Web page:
Having guided Manchester to Commonwealth Games success, Sue Woodward is relishing her role as creative director for Liverpool's Capital of Culture events
Sue Woodward finds it funny that she is known as a 'professional secondee'. This is fortunate because, though she is normally ensconced at Granada TV in Manchester as director of regional affairs, her life is about to be taken over again by the rigours of the cultural regeneration industry.
Woodward wrote the creative bid for the Commonwealth Games staged in Manchester last summer and was awarded an OBE for conceiving the games' opening and closing ceremonies. She is now back along the M62 in her native Liverpool, where she has been formally appointed creative director for its 2008 Capital of Culture programme.
The appointment builds on her work steering Liverpool's bid to success and is a natural progression for a woman who can see the big picture without losing sight of the details. She takes genuine pleasure and pride in Liverpool's jubilation, without descending into council-speak cliché. Woodward will be responsible for Liverpool's five-year programme in the run-up to being European Capital of Culture, including the city's 800th anniversary in 2007. That means at least 50 festivals, celebrating art, architecture, dance, food, sport, science, cinema, theatre, comedy and literature.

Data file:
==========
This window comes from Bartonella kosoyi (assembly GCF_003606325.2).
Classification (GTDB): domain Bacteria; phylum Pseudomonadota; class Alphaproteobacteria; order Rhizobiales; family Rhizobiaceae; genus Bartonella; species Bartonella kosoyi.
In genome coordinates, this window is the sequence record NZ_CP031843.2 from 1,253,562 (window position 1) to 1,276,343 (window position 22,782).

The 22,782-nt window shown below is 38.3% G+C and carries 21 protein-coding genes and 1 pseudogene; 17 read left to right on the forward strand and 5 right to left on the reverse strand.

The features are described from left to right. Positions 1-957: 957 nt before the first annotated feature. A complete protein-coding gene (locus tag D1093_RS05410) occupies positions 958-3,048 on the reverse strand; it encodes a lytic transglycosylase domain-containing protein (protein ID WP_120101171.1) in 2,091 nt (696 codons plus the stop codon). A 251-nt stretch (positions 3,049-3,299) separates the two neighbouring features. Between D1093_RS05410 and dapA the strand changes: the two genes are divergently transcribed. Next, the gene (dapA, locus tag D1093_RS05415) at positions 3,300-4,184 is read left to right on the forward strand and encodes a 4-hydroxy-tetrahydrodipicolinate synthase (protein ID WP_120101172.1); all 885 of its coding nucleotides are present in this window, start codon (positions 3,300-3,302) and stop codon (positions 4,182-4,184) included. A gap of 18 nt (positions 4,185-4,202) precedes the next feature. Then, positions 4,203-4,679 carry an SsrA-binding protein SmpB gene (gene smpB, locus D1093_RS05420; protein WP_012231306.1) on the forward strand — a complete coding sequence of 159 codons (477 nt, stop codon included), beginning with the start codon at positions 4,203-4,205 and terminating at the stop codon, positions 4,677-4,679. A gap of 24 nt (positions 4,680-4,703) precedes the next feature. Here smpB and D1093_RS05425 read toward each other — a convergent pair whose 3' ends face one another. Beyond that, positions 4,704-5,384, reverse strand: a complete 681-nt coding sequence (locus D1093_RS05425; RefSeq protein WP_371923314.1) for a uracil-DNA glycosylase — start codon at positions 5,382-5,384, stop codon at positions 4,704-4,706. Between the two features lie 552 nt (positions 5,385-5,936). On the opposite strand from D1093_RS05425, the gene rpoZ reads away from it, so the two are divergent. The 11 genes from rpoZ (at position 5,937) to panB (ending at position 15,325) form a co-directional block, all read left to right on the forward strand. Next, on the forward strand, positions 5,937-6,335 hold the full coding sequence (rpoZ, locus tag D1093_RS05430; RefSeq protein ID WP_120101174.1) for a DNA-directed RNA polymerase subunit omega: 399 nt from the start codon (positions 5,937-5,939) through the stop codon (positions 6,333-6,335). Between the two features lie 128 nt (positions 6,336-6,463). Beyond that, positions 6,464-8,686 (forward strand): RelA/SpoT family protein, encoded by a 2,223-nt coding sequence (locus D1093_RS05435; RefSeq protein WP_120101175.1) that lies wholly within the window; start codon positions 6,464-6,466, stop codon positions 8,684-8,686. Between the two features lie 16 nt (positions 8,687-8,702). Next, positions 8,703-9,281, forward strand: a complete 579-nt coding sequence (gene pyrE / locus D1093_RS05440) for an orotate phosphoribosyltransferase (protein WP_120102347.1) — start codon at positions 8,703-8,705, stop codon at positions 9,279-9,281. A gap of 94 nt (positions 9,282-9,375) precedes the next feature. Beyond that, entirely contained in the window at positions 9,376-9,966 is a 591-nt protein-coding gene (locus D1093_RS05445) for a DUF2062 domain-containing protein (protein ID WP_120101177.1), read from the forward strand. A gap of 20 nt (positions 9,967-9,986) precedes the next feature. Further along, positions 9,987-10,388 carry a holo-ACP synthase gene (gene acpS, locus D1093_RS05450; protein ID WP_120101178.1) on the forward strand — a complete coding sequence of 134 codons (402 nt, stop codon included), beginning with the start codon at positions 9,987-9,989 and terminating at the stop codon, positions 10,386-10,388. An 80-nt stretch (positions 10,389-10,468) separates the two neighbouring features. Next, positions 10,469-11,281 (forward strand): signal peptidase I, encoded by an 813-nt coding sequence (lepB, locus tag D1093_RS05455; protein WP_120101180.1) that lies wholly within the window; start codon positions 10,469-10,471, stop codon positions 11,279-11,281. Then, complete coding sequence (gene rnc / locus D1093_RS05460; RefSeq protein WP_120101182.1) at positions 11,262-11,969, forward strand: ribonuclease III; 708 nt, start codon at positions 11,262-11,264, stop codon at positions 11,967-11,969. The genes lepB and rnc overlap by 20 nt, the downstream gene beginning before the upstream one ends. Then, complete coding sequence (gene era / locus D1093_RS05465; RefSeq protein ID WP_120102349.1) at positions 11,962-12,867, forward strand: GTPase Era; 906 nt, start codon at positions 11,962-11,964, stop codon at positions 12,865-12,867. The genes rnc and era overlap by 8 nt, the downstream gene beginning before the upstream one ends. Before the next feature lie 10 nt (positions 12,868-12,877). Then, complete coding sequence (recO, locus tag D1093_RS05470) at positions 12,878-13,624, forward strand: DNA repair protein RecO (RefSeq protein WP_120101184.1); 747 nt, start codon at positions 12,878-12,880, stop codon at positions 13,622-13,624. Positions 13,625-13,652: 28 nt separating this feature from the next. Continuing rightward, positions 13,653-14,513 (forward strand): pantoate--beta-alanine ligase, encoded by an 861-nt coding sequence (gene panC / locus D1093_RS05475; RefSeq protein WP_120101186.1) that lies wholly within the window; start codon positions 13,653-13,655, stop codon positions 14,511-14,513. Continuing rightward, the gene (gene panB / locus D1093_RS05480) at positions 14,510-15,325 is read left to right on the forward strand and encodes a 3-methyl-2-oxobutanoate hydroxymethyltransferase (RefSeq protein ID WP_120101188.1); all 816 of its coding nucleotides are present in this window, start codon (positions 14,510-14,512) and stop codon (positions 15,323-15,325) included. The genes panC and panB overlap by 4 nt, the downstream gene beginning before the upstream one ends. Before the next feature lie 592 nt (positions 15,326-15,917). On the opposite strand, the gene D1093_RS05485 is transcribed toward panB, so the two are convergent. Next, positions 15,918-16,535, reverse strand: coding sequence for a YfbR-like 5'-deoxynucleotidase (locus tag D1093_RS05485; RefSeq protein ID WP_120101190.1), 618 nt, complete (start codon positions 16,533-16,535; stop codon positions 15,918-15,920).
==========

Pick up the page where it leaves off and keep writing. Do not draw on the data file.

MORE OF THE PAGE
Though the bid was not buildings-driven, Liverpool's Victorian and Edwardian architecture will inescapably form the backdrop - the legacy of a grander time when the city's wealth came from commerce not culture. For a city built for twice as many inhabitants as it has now, the hope is that filling it with tourists will eventually bring genuine, lasting benefits for its citizens and halt the damage done by depopulation and industrial decline. None of the culture team doubts that this is the right way to transform the city's fortunes, that cultural regeneration is the logical economic driver. The measure of Capital of Culture's success, say the city leaders, is tourism spend.
Woodward recognises that Liverpool needs more tourists. 'We want them to stay and spend more - to see what the city does, how it lives and breathes and what comes back when you scratch it, ' she says. But it is the planned transformation of the public realm she is most excited by. 'It's very hard to change the perception of a place, and Liverpool has had a poor perception for years.
'But the one thing it's always had is the world-class architecture. Now it has some truly amazing world-class projects that can build on what have been under-used assets in the past, particularly on the waterfront.'
Big set pieces are planned, she adds, with the buildings to be used for pyrotechnic displays. 'We aim to be European city of light, using the architecture as a backdrop, ' she adds.